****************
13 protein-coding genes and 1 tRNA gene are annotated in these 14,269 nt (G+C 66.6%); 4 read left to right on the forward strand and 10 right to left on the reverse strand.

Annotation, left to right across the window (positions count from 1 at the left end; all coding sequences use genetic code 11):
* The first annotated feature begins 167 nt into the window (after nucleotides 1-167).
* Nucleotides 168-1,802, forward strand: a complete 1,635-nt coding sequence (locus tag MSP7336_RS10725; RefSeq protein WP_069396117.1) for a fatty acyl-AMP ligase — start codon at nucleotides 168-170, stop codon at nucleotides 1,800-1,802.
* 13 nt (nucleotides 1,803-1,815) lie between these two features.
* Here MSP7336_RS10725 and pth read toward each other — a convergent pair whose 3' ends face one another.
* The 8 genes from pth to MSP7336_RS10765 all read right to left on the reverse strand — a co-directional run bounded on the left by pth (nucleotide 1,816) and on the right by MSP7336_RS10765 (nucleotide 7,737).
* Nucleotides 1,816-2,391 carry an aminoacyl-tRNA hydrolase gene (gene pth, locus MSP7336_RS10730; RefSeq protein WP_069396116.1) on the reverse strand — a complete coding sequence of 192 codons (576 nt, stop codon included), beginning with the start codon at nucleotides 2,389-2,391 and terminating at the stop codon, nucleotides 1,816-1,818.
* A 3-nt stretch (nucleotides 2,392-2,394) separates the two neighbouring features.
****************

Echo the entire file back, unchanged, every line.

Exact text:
13 protein-coding genes and 1 tRNA gene are annotated in these 14,269 nt (G+C 66.6%); 4 read left to right on the forward strand and 10 right to left on the reverse strand.

Annotation, left to right across the window (positions count from 1 at the left end; all coding sequences use genetic code 11):
* The first annotated feature begins 167 nt into the window (after nucleotides 1-167).
* Nucleotides 168-1,802, forward strand: a complete 1,635-nt coding sequence (locus tag MSP7336_RS10725; RefSeq protein WP_069396117.1) for a fatty acyl-AMP ligase — start codon at nucleotides 168-170, stop codon at nucleotides 1,800-1,802.
* 13 nt (nucleotides 1,803-1,815) lie between these two features.
* Here MSP7336_RS10725 and pth read toward each other — a convergent pair whose 3' ends face one another.
* The 8 genes from pth to MSP7336_RS10765 all read right to left on the reverse strand — a co-directional run bounded on the left by pth (nucleotide 1,816) and on the right by MSP7336_RS10765 (nucleotide 7,737).
* Nucleotides 1,816-2,391 carry an aminoacyl-tRNA hydrolase gene (gene pth, locus MSP7336_RS10730; RefSeq protein WP_069396116.1) on the reverse strand — a complete coding sequence of 192 codons (576 nt, stop codon included), beginning with the start codon at nucleotides 2,389-2,391 and terminating at the stop codon, nucleotides 1,816-1,818.
* A 3-nt stretch (nucleotides 2,392-2,394) separates the two neighbouring features.